Elias refers to “sportisation” as the nineteenth-century introduction into competitive sports of codified and strictly observed rules and norms, thus regularising the behaviour

Science and Golf II: Proceedings of the World Scientific Congress of Golf. Edited by A.J. Cochran and M.R. Farrally. Published in 1994 by E & FN Spon, London. ISBN 0 419 18790 1

-620-

Notes for this page

Add a new note
If you are trying to select text to create highlights or citations, remember that you must now click or tap on the first word, and then click or tap on the last word.
One moment ...
Default project is now your active project.
Project items
Notes
Cite this page

Cited page

Style
Citations are available only to our active members.
Buy instant access to cite pages or passages in MLA 8, MLA 7, APA and Chicago citation styles.

(Einhorn, 1992, p. 25)

(Einhorn 25)

(Einhorn 25)

1. Lois J. Einhorn, Abraham Lincoln, the Orator: Penetrating the Lincoln Legend (Westport, CT: Greenwood Press, 1992), 25, http://www.questia.com/read/27419298.

Note: primary sources have slightly different requirements for citation. Please see these guidelines for more information.

Cited page

Bookmark this page
Science and Golf II: Proceedings of the 1994 World Scientific Congress of Golf
Table of contents

Table of contents

Settings

Settings

Typeface
Text size Smaller Larger Reset View mode
Search within

Search within this book

Look up

Look up a word

  • Dictionary
  • Thesaurus
Please submit a word or phrase above.
Print this page

Print this page

Why can't I print more than one page at a time?

Help
Full screen
Items saved from this book
  • Bookmarks
  • Highlights & Notes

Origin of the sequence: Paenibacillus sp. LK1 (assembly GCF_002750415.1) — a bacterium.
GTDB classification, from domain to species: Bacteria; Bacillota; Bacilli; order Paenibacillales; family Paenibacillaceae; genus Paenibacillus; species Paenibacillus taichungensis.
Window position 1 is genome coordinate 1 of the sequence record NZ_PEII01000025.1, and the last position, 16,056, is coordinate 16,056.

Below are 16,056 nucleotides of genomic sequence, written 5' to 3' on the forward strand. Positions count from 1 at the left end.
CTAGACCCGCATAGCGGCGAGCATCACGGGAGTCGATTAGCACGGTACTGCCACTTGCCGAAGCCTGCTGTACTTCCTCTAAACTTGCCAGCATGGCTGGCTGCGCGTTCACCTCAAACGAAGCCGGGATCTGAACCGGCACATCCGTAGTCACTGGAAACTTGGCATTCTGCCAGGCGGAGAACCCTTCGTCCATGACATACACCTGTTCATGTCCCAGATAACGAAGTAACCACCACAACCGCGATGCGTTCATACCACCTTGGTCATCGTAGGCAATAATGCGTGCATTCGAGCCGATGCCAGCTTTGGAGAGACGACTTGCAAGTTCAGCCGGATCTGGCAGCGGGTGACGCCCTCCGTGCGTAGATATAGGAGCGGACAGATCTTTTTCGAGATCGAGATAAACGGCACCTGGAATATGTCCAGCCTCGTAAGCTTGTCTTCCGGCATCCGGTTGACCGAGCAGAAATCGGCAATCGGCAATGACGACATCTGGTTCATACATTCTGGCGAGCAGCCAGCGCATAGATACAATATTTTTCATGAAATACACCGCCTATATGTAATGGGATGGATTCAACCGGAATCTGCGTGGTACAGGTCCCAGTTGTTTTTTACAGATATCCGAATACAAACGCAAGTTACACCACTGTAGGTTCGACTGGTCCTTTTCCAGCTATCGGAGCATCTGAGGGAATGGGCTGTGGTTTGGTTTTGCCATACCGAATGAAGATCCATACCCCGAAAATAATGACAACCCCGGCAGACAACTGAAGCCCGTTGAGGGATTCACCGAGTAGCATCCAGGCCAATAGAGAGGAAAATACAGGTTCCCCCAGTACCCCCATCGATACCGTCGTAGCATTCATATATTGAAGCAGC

• Citations
/ 643

matching results for page

    Questia reader help

    How to highlight and cite specific passages

    1. Click or tap the first word you want to select.
    2. Click or tap the last word you want to select, and you’ll see everything in between get selected.
    3. You’ll then get a menu of options like creating a highlight or a citation from that passage of text.

    OK, got it!

    Cited passage

    Style
    Citations are available only to our active members.
    Buy instant access to cite pages or passages in MLA 8, MLA 7, APA and Chicago citation styles.

    "Portraying himself as an honest, ordinary person helped Lincoln identify with his audiences." (Einhorn, 1992, p. 25).

    "Portraying himself as an honest, ordinary person helped Lincoln identify with his audiences." (Einhorn 25)

    "Portraying himself as an honest, ordinary person helped Lincoln identify with his audiences." (Einhorn 25)

    "Portraying himself as an honest, ordinary person helped Lincoln identify with his audiences."1

    1. Lois J. Einhorn, Abraham Lincoln, the Orator: Penetrating the Lincoln Legend (Westport, CT: Greenwood Press, 1992), 25, http://www.questia.com/read/27419298.

    Cited passage

    Thanks for trying Questia!

    Please continue trying out our research tools, but please note, full functionality is available only to our active members.

    Your work will be lost once you leave this Web page.

    Buy instant access to save your work.

    Already a member? Log in now.

    Search by... Author
    Show... All Results Primary Sources Peer-reviewed

    Oops!

    An unknown error has occurred. Please click the button below to reload the page. If the problem persists, please try again in a little while.